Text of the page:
Monday, October 22, 2018
Kerala

Fairs and Festivals


Festivals

Among the innumerable festivals that take place all over Kerala, almost all the prominent ones are connected with religious institutions. The Utsavas of the Hindu temples and the Perunals of Christian and Muslim churches are of utmost importance to the community. There are certain festivities like the boat races, which originated to commemorate religious events but subsequently turned out to  be events of social importance. 

Navaratri

Navaratri This is the Durga Puja of Bengal, Dussera of Bombay and the Saraswati Puja and the Ayudha Puja of the south. Its entire course runs over 9 days. It is the last three days that are most important. These are known as Durga Ashtami, Mahanavami, and Vijaya Dasami. On the night of the Durga Ashtami day, there is the ceremony known as 'Puja Vayppu'. It consist in decorating a room splendidly, illuminating it with many lights and arranging on a platform, raised in the middle of the room, the things necessary for doing Puja to Saraswati, the goddess of learning. Books and weapons of various kinds are tastefully arranged and a picture or image of the goddess placed in the centre. The worship then commences with accompaniment of music. This goes on night and day till the morning of the third day, when  the 'Puja Eduppu' or breaking up of the Puja takes place. After the performance of special religious service, the arrangements on the platform are formally removed and the Puja broke up. Then follows the 'Vidyarambham' or the beginning of learning. On the last three days of Puja, all sorts of learning are kept in abeyance; no one will read or write or do any handicraft or work with any material. Every sort of business is at a stand still. After the Removal of Puja, work commences. During the Puja Vayppu people generally fast.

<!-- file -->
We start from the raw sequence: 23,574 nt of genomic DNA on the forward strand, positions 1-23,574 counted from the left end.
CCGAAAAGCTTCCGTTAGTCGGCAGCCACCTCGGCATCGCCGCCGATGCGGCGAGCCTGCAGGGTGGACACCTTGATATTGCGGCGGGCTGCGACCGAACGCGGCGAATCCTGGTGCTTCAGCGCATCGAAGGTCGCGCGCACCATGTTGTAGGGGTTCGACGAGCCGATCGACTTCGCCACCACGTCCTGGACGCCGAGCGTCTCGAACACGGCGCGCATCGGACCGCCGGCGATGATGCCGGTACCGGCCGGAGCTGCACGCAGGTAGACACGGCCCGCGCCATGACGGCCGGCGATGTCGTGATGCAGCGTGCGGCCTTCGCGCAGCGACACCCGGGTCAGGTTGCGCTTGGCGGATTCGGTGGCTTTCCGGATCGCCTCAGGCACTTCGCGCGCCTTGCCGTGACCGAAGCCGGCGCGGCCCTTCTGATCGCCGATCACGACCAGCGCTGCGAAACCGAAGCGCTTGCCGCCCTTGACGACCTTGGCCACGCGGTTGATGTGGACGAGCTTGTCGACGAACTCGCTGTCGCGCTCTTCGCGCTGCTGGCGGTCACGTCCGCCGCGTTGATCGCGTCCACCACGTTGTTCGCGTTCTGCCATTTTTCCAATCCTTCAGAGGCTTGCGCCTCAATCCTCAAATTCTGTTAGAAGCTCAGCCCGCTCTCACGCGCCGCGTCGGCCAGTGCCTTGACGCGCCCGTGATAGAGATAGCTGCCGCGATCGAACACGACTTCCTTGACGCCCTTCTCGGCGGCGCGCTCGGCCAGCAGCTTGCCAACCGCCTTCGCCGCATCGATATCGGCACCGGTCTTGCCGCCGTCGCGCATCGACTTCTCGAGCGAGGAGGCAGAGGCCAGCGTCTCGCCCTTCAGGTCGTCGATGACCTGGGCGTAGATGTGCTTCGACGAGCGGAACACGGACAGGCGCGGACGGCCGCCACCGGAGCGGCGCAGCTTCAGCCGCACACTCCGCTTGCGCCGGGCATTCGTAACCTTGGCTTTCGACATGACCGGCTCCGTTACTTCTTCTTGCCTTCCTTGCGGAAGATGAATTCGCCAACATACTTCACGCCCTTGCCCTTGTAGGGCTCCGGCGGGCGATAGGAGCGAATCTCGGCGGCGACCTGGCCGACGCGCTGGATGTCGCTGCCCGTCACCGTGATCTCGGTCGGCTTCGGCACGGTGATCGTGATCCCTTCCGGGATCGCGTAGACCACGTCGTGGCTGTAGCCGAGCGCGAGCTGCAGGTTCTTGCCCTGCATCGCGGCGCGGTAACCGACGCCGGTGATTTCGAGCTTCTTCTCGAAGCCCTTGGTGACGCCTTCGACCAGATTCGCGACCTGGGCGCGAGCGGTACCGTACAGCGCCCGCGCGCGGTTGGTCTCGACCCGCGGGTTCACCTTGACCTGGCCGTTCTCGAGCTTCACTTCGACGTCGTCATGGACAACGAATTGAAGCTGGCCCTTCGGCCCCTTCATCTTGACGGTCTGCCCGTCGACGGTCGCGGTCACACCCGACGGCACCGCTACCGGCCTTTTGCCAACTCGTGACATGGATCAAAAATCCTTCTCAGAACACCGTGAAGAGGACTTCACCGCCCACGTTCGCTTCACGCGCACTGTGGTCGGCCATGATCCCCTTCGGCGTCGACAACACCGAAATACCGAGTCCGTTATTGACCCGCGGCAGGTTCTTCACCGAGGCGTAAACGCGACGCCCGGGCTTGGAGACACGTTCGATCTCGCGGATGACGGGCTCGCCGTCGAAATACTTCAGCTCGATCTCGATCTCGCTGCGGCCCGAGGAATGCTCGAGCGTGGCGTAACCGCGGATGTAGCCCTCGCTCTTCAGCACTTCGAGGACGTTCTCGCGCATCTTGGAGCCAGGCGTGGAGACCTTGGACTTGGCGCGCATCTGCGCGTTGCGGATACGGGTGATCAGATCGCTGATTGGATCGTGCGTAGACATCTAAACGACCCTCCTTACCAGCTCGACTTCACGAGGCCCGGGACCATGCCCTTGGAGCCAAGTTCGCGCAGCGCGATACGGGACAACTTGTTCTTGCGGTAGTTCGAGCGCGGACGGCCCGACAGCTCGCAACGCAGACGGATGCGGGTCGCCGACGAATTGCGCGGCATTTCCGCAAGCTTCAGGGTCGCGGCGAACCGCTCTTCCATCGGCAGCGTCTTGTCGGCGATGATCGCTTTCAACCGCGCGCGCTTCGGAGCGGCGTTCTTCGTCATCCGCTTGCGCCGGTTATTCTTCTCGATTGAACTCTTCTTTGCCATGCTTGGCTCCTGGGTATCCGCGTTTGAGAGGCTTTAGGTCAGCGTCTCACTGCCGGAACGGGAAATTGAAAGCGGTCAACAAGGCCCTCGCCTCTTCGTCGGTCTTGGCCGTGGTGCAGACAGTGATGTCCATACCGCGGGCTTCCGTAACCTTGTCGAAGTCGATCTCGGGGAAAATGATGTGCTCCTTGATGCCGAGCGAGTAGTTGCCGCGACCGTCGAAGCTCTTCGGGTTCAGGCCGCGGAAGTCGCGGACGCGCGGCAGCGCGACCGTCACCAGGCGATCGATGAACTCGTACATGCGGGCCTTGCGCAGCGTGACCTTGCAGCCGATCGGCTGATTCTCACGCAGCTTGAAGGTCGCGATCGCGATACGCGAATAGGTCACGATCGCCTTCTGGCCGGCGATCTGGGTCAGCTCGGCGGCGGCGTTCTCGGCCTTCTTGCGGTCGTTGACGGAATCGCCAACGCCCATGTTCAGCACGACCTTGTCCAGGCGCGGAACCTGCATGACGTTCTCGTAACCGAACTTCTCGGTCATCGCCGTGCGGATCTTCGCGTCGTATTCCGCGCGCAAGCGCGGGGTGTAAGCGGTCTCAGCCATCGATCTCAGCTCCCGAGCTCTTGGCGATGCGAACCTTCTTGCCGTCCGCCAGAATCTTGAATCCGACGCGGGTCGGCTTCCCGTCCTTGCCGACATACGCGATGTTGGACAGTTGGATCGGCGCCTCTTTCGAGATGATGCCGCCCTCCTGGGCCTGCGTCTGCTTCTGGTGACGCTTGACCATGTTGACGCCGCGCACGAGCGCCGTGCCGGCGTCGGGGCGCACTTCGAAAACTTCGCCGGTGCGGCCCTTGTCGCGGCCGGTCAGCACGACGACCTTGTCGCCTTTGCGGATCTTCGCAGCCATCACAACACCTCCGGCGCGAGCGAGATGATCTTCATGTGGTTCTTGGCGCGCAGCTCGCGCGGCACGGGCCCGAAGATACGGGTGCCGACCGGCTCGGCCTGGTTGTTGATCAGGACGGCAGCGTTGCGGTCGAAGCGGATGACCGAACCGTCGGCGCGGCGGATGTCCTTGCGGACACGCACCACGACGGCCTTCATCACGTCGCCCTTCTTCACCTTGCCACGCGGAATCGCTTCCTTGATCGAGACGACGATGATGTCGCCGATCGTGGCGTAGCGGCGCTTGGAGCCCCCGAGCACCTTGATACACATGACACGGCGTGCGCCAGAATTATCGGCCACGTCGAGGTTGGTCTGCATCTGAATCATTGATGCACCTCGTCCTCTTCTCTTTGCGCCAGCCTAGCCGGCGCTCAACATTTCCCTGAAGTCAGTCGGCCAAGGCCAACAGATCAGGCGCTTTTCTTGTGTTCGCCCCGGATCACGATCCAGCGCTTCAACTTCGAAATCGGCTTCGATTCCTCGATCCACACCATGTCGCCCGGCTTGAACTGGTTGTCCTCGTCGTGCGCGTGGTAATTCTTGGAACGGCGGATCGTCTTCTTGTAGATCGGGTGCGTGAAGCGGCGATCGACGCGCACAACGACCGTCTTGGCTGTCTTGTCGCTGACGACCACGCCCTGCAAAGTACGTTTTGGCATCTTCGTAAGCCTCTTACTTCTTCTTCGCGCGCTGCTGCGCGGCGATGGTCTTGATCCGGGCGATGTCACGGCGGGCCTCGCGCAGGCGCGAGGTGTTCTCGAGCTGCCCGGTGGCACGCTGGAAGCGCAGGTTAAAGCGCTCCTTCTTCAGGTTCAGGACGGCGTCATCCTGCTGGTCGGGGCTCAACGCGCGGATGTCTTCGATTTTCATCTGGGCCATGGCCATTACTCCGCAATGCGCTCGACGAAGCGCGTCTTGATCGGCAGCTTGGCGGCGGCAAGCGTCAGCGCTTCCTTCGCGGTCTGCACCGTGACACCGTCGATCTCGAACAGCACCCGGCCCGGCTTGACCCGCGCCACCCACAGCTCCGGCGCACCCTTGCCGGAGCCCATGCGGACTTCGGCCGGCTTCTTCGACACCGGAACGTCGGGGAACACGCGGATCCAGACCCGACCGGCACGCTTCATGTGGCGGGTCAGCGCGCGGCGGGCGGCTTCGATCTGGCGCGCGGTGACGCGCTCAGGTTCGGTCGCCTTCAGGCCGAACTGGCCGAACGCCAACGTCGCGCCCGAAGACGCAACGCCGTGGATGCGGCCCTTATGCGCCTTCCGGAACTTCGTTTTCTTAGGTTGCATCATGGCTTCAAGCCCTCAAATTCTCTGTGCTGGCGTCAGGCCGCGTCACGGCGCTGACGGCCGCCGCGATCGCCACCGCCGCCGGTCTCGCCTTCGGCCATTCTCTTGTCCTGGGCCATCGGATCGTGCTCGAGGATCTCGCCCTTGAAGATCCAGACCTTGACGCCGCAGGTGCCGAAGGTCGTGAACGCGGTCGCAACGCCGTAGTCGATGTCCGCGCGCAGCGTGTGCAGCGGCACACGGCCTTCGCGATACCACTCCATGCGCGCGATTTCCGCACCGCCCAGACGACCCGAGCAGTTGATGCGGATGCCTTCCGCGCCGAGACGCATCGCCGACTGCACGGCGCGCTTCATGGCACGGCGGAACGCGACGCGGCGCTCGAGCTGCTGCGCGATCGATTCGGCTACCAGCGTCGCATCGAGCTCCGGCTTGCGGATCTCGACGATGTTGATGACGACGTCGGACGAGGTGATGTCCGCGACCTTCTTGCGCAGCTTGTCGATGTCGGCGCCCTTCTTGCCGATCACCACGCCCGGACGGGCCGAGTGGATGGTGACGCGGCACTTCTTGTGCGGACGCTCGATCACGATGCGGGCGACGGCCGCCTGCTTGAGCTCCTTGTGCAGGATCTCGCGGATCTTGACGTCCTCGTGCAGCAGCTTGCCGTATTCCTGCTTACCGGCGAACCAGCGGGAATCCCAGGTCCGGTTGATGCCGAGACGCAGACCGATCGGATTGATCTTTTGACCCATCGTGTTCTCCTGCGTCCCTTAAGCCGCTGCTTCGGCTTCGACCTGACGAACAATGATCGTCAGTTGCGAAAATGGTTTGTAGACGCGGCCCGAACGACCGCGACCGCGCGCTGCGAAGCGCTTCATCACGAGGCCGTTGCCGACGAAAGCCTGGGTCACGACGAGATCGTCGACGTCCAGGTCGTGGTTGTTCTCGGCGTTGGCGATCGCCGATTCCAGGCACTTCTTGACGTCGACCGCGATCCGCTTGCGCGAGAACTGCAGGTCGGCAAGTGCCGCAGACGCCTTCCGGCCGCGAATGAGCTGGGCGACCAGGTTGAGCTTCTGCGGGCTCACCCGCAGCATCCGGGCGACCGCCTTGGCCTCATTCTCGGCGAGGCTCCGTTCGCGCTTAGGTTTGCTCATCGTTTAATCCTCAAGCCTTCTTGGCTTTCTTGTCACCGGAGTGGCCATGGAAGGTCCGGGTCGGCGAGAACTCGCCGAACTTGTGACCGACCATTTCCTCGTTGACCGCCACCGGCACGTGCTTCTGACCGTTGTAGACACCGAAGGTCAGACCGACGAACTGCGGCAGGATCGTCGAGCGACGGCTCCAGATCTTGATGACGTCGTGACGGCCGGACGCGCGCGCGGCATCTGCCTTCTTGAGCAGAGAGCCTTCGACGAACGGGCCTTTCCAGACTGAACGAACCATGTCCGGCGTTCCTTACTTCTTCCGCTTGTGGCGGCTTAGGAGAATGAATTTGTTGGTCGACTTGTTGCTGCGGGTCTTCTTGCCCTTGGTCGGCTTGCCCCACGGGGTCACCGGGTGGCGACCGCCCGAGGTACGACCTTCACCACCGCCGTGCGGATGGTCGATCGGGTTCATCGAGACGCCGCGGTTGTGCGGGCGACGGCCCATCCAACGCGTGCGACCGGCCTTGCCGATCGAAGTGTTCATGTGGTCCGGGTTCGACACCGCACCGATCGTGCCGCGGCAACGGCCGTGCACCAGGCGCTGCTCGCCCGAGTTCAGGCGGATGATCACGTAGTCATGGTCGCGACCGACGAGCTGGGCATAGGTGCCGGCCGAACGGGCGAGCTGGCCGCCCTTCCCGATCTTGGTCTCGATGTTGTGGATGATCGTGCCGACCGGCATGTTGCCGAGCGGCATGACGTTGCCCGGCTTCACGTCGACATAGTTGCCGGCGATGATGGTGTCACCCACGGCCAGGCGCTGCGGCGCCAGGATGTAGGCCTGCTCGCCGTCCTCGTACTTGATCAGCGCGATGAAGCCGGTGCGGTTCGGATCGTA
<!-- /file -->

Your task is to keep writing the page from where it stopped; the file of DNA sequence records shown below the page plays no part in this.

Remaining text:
In Travancore the Navaratri is a state ceremony celebrated with great magnificence. During the old times in Padmanabhapuram, all gates of the city were beset with soldiers, and no one was allowed to go out or enter. The festival continued for eight days, and when it was over, the king distributed presents to Brahmans. Each received a rupee. The high priest presented to the king a Vastram; which is a piece of silk or cotton stuff, a Viraghen; worth about three scudi and a cow as the support of life because these people lived chiefly on milk and butter. Such a present is called Godanam. It is said that there is no evidence for that the Godanam or gift was made to the king by the high priest. The gift  must have been made by the king to the high-priest.

On Vijay Deshami day the Maharaja goes in state accompanied by the state officers and escorted by the military to a place called Pujappura a couple of miles from the fort at Trivandrum and shoots an arrow into consecrated tender coconut placed for the purpose. After this the procession returns and his highness standing in the Verandah of the 'Karivelappura Malika' in front of the Trivandrum temple strews money amongst the crowd collected below.

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